Reflections on the Jacobite Jaunt: 4th – 6th May 2019
The magnificent scenery and superb driving roads in the Highlands of Scotland were the main attraction for this Caledonian Centre Three Day Tour. Having been on a previous Caledonian event in the Borders, I knew Kay and I had an enjoyable weekend in prospect.
We arrived in Stirling on the Friday evening, meeting up with many of the entrants for dinner where we found a good number of MGCC friends from across the UK.
Saturday morning dawned bright if cold. Following sign-on at the Highland Gate Hotel, and receipt of our goodie bag we enjoyed hot bacon rolls and coffee, before the indomitable Lorraine Noble-Thompson introduced herself, Tony Smith and Gordon Thomson (The Jacobite Team) and gave us the Drivers’ Briefing.
An eclectic mix of 64 MG cars started the event, the earliest being the MG TD of MGCC Vice-President Bill Silcock.
Bill and Sally were flagged off first, by Caledonian Centre Chairman Paul Snee, waving a suitably large Saltire flag. The rest set off at regular intervals with the route taking us north to Inverness, some 158 miles away.The excellent route book guided us into the Loch Lomond National Park, to Callander, Crianlarich and our chosen lunch stop at the King House Hotel, situated at the gateway to Glencoe, amidst suitably stunning scenery. We then drove on through Fort William, past Ben Nevis, to Fort Augustus. A right turn brought us onto an amazing single track road called the Corkscrew, which was a brilliant drive that took us to Foyers, and a welcome coffee stop at Foyers Café. From there we drove past the foot of Loch Ness
…………………………………………………… and on to the splendid Kingsmill Hotel in Inverness. Following an excellent dinner at our hotel, a charity Casino was on offer where one could partake of roulette, blackjack or the “Wheel of Fortune”. Having never been to a casino before, watching the croupier manage the table was as entertaining as placing our bets.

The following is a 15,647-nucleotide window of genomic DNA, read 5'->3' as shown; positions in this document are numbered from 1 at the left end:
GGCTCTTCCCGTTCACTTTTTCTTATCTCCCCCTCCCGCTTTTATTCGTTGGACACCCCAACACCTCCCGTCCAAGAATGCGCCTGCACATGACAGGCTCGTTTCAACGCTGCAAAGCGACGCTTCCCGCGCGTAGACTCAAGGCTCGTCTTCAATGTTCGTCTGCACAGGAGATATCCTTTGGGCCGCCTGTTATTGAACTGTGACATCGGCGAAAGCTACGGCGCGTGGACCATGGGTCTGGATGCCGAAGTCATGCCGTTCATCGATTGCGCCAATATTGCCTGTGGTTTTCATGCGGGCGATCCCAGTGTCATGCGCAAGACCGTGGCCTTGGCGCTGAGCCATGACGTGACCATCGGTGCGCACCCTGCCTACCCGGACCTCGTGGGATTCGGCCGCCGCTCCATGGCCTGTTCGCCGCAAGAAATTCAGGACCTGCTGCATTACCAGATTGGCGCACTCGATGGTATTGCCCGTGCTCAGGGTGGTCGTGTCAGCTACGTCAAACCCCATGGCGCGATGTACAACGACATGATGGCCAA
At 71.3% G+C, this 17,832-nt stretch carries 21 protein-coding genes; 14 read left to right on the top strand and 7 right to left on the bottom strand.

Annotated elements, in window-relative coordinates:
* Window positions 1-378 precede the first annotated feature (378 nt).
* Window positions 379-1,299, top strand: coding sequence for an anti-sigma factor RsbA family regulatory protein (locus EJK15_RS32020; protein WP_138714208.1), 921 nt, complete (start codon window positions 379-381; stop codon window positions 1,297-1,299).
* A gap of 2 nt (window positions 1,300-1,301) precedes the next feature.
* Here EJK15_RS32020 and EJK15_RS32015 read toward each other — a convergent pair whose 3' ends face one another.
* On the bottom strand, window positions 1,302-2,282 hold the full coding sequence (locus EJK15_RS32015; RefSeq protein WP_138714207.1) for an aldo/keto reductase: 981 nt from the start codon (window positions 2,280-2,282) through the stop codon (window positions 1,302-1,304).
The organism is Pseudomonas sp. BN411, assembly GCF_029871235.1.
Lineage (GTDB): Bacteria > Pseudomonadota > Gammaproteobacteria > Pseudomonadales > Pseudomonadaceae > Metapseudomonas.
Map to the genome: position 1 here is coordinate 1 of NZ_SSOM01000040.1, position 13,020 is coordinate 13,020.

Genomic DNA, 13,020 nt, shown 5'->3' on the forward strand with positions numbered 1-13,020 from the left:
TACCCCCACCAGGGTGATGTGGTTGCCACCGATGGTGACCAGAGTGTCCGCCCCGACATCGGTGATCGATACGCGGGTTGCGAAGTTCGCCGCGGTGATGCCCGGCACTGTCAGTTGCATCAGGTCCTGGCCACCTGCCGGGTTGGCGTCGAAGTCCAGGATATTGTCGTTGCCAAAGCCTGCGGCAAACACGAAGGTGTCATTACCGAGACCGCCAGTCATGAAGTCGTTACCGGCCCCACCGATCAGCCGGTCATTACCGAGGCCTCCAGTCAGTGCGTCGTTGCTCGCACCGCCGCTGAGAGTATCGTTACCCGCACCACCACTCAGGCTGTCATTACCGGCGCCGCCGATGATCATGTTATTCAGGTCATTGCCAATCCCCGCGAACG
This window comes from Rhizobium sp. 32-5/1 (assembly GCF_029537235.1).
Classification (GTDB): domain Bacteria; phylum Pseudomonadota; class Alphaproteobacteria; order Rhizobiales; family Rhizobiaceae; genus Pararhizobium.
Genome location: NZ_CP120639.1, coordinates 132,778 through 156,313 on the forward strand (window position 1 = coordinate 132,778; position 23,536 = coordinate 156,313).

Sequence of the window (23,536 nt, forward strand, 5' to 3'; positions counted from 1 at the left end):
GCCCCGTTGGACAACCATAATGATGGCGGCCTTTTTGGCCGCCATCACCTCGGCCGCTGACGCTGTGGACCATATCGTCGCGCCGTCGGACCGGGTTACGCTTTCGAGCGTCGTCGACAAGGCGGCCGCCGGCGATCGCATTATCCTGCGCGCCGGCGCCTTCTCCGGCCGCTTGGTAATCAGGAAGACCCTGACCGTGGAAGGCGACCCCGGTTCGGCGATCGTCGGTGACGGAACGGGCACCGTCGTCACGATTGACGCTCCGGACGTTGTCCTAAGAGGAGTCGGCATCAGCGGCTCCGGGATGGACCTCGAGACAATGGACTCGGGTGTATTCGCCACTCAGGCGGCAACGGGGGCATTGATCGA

On Sunday, cool and dry, we had a choice of three routes; the one we opted for took us to the Moray Motor Museum, which houses an amazing collection of cars, and a chance to visit the workshops where many more cars, including Aston Martins and Jaguars, were on display. From there we headed for Grantown on Spey and a lunch halt. The finale of this 115 mile route was a visit to the dramatic Culloden Battlefield Experience, before heading back to Inverness.
Another route took people in search of Nessie along the banks of Loch Ness to Fort Augustus and aboard a boat from the fleet of the Cruise the Loch Ness tours during the 40 minute cruise we were entertained by one of the tour guides who was a fountain of knowledge on the Loch and produced many sonar readings or large contacts that have been picked up in the loch the size of a great white shark so they cannot disprove that there isn’t a monster. from here we travelled to Culloden battlefield and the Clava Cairns before heading back to Inverness a total run of 78 miles
The third route was a circular tour of the Black Isle, a short run of 50 miles
Sunday evening was a Scottish Themed Gala Dinner.
We were entertained by the Ceilidh band “Tweed”, who guided us in the art of Scottish Dancing, and the dancefloor was soon alive to the “Dashing White Sergeant”, and an incredibly complicated dance called “Strip the Willow” amongst others.
Monday dawned bright and sunny, encouraging top-down motoring for the final route taking us south to Perth, roughly tracking the A9 towards Aviemore. It started to snow as we climbed the Drumochter Summit on the A9, so a hurried stop to erect the hood! A coffee and retail therapy stop at the House of Bruar was a welcome break before the final 30 miles drive that took us via a steep, challenging and enjoyable single track road near Loch Tay. We finally arrived at the delightful Huntingtower Hotel at Perth, for a nice buffet lunch, and after thanking the organisers for a truly splendid and very well organised weekend tour, we all said our goodbyes.